Seven local Jewish agencies are the beneficiaries of the Jewish Federation of Ottawa’s new Fund for Innovative Capacity Building. The agencies were notified at the end of June that they would receive these grants for special one-time projects that aim to help the agencies improve their operations and strengthen their organizations.
Thanks to the support and initiative of a generous philanthropist, the Federation was able to create this new donor-directed fund that will inject a total of $100,000 into local partner agencies in 2014. This funding is in addition to the close to $2.5 million dollars the Federation allocates to local Jewish agencies each year.
Through this fund, $150,000 of new funds will be available to partner agencies in 2014 and 2015. The next round of funding will be available in January and Federation partner agencies will be invited to submit applications by October 31. The final round of grants from this fund will be distributed in late 2015.
The Sephardi Association of Ottawa is one of the agencies to receive a grant from this fund. It will enable the association to undertake a governance restructuring and strategic planning process under the guidance of an expert in the field.
“Our small organization has been working very hard over the past few years to reinvigorate Sephardi presence in the national capital. We are very keen to share our traditions and customs within the broader Ottawa Jewish community and contribute to the diversity of this community,” said Clemy Srour, president of the Sephardic Association.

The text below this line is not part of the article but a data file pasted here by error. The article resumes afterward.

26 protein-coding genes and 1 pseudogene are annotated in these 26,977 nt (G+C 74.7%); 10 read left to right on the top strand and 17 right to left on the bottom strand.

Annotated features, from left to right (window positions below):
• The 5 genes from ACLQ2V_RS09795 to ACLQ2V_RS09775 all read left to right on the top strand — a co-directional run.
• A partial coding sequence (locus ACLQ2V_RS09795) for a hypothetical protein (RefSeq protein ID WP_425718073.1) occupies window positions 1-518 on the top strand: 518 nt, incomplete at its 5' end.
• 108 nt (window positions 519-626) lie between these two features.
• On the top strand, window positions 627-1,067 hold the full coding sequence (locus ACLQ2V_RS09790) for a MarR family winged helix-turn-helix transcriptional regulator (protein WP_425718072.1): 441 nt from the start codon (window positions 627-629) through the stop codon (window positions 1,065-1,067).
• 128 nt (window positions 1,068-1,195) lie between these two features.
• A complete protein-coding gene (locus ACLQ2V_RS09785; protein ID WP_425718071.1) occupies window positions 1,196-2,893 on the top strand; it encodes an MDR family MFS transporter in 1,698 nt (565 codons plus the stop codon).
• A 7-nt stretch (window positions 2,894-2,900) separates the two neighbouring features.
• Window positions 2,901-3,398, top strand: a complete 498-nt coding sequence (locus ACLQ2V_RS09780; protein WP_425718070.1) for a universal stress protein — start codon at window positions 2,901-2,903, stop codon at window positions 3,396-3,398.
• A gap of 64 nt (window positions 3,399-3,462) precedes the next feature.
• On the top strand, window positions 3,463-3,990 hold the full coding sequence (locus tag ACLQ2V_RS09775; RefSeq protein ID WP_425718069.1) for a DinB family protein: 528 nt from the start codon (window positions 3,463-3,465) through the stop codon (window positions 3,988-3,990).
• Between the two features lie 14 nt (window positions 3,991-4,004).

“Despite a limited budget, and very limited human resources, I believe we have been very successful in our work to date. However, in order for us to go the next step, we need to modernize our governance structure and build a clear strategic plan. Funding from the Fund for Innovative Capacity Building will go a long way to help us meet this goal,” he added.
Other beneficiaries of the new fund include: Hillel Ottawa, which received funding for new computers and a new smartphone app, which will help them stay connected to students on Ottawa’s three university campuses; the Soloway Jewish Community Centre, which received a grant to hire an audio-visual consultant to help assess the needs for new audio-visual equipment in the social hall; Ottawa Torah Centre Chabad, which received a grant to install new screens and projectors in the main gathering hall of their new facility currently under construction; and Jewish Family Services received funding to partner with local Jewish day schools to provide child safety workshops dedicated to informing, educating and sensitizing the community, in a culturally sensitive way, to the issues of child safety, including abuse.
The final grant recipients were Torah Academy and Rambam Day Schools who partnered together to apply for funding to purchase SMART boards for their respective schools, and to hold joint training sessions.
One of the goals of this fund was to promote more collaboration among agencies, and the hope was that projects would be initiated that would benefit multiple agencies. Bram Bregman, vice-president of community building at the Jewish Federation of Ottawa, is pleased that one of the side-benefits of the fund has been to increase collaboration among agencies.
“Torah Academy and Rambam have come up with new ways to collaborate, and Jewish Family Services has collaborated with all the Jewish day schools for their child safety workshops,” Bregman said. “All the beneficiaries are able to use these dollars to carry out initiatives that would not otherwise have been possible. The innovation fund is the latest example of Federation’s commitment to promote collaboration and partnership, and this fits in perfectly with the organization’s new strategic plan.”